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Regional patterns in the achievement of the Lisbon Strategy: a comparison between polycentric regions and monocentric ones

  • Paola Bertolini

    ()

  • Enrico Giovannetti

    ()

  • Francesco Pagliacci

    ()

Polycentrism is a common feature of European urban systems. Lately, the concept has assumed a more normative relevance and it has been often considered as a pre-requisite for a more sustainable and balanced development across Europe. However, the effects of polycentrism on other main European Strategies (such as the Lisbon Strategy, aimed at increasing European competitiveness and social cohesion) are not so clear. Therefore, the paper tries to highlight the relationships between a regional polycentric development and the achievement of the Lisbon Strategy’s targets. Referring to a sample of 75 regions belonging to France, Germany, Italy and Spain, we have first measured the extent of polycentrism, by estimating through OLS the slope of the rank-size distribution of cities within each region. Then, we have performed a principal component analysis (PCA) in order to highlight the main features characterising the performance of each region according to Lisbon Strategy’s targets. Looking at the correlations between the extent of polycentrism and the achievement of the Lisbon Strategy’s targets, we have found that the former is significantly correlated both with the spread of manufacture and with low investments in human capital and innovation.

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Paper provided by Universita di Modena e Reggio Emilia, Dipartimento di Economia "Marco Biagi" in its series Center for the Analysis of Public Policies (CAPP) with number 0097.

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Length: pages 25
Date of creation: Sep 2011
Date of revision:
Handle: RePEc:mod:cappmo:0097
Contact details of provider: Web page: http://www.capp.unimore.it

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  1. François Riguelle & Isabelle Thomas & Ann Verhetsel, 2007. "Measuring urban polycentrism: a European case study and its implications," Journal of Economic Geography, Oxford University Press, vol. 7(2), pages 193-215, March.
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  3. Parr, John B., 1985. "A note on the size distribution of cities over time," Journal of Urban Economics, Elsevier, vol. 18(2), pages 199-212, September.
  4. Margaret Cowell, 2010. "Polycentric Regions: Comparing Complementarity and Institutional Governance in the San Francisco Bay Area, the Randstad and Emilia-Romagna," Urban Studies, Urban Studies Journal Limited, vol. 47(5), pages 945-965, May.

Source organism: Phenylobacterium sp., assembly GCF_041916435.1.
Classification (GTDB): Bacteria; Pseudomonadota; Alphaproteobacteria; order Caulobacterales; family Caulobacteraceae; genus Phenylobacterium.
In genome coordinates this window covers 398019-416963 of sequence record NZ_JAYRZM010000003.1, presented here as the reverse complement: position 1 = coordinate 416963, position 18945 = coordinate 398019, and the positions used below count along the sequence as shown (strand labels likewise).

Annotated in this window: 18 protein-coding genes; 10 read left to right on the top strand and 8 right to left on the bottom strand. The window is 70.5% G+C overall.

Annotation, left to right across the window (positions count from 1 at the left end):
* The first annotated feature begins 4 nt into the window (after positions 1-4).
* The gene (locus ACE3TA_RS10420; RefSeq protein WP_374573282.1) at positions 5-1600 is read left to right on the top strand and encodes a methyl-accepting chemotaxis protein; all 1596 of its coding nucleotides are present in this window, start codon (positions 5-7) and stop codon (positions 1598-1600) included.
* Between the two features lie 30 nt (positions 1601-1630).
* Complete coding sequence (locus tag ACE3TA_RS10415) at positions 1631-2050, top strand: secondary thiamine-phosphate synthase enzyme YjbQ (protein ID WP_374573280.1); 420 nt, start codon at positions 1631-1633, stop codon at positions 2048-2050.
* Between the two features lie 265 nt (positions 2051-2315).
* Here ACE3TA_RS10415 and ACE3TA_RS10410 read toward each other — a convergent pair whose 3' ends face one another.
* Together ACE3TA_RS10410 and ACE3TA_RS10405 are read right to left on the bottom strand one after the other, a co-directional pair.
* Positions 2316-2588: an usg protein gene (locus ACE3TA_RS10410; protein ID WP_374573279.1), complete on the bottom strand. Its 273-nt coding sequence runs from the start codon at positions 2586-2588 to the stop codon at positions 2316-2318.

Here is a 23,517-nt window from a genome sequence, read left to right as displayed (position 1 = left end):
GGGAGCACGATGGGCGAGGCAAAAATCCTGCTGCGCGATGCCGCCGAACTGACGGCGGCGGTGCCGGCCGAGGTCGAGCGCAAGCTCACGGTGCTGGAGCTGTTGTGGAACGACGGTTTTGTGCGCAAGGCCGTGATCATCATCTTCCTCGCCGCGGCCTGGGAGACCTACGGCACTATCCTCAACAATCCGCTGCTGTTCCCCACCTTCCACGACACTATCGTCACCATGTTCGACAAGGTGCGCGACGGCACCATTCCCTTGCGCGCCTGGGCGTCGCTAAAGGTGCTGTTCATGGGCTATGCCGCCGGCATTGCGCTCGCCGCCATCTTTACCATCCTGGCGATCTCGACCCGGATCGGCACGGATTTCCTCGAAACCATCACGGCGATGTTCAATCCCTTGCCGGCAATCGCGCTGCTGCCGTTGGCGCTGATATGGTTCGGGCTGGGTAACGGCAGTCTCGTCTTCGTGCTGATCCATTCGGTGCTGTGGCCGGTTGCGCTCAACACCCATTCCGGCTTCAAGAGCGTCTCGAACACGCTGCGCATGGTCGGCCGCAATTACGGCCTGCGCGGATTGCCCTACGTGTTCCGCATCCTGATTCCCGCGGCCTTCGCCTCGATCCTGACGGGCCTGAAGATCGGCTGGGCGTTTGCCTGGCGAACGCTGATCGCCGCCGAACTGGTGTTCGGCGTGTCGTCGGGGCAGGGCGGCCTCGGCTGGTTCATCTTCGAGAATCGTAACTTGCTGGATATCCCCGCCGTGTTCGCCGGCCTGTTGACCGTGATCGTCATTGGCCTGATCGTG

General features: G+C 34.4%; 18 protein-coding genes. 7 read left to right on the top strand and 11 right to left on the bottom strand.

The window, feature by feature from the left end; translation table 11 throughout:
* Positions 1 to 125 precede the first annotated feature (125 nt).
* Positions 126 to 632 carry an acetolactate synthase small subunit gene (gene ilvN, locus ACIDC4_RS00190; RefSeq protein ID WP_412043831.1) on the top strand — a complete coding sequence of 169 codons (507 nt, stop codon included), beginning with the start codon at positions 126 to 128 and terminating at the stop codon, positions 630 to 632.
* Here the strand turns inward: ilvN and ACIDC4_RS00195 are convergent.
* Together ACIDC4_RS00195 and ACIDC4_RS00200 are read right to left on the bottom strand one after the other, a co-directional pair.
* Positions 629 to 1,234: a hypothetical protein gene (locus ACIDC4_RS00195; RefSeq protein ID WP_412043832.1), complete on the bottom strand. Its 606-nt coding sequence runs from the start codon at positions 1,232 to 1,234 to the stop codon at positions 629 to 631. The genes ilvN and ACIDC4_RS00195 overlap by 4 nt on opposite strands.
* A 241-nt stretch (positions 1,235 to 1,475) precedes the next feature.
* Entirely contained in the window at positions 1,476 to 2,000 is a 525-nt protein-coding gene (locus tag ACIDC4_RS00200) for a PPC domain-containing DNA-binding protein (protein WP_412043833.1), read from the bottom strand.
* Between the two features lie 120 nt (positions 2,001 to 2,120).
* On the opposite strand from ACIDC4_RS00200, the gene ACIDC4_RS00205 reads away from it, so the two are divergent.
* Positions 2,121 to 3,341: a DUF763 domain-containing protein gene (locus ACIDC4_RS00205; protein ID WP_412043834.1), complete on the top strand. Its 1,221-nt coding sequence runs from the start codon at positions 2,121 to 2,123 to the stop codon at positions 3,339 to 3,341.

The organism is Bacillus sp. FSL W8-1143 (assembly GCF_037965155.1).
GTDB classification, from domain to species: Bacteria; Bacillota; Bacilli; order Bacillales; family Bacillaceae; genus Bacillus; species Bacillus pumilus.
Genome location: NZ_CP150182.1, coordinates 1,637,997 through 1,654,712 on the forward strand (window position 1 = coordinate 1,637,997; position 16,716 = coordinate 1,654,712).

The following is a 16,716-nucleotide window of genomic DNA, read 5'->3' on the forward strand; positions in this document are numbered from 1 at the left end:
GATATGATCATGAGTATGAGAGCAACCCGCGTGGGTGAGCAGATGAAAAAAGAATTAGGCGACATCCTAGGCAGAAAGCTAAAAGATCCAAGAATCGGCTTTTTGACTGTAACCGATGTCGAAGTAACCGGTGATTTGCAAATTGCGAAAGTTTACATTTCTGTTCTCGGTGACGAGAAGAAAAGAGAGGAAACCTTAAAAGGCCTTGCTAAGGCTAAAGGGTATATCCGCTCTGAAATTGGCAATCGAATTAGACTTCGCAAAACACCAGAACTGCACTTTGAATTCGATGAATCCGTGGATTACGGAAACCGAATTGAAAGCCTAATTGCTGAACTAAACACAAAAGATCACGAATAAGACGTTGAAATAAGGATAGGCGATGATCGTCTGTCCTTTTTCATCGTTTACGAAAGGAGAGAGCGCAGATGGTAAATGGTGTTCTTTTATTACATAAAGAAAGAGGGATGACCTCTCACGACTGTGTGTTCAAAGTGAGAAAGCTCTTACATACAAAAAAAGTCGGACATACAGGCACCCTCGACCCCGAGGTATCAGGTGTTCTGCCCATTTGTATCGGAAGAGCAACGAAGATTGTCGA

5. Simin Davoudi, 2003. "EUROPEAN BRIEFING: Polycentricity in European spatial planning: from an analytical tool to a normative agenda," European Planning Studies, Taylor & Francis Journals, vol. 11(8), pages 979-999, December.
  6. Giuseppe Marotta, 1997. "Does trade credit redistribution thwart monetary policy? Evidence from Italy," Applied Economics, Taylor & Francis Journals, vol. 29(12), pages 1619-1629.
  7. Paola Bertolini & Francesco Pagliacci, 2011. "Lisbon strategy and EU countries’ performance: social inclusion and sustainability," Center for the Analysis of Public Policies (CAPP) 0088, Universita di Modena e Reggio Emilia, Dipartimento di Economia "Marco Biagi".
  8. Daniele Pacifico, 2010. "Estimating nonparametric mixed logit models via EM algorithm," Center for the Analysis of Public Policies (CAPP) 0072, Universita di Modena e Reggio Emilia, Dipartimento di Economia "Marco Biagi".
  9. André Sapir, 2006. "Globalisation and the reform of European social models," ULB Institutional Repository 2013/8112, ULB -- Universite Libre de Bruxelles.
  10. Veneri, Paolo & Burgalassi, David, 2010. "Questioning polycentric development and its effects: issues of definition and measurement for the Italian NUTS 2 Regions," MPRA Paper 26410, University Library of Munich, Germany.
  11. Marina Murat & Barbara Pistoresi, 2006. "Emigrants and immigrants networks in FDI," Department of Economics 0546, University of Modena and Reggio E., Faculty of Economics "Marco Biagi".
  12. John Parr, 2004. "The Polycentric Urban Region: A Closer Inspection," Regional Studies, Taylor & Francis Journals, vol. 38(3), pages 231-240.
  13. Xavier Gabaix, 1999. "Zipf's Law and the Growth of Cities," American Economic Review, American Economic Association, vol. 89(2), pages 129-132, May.
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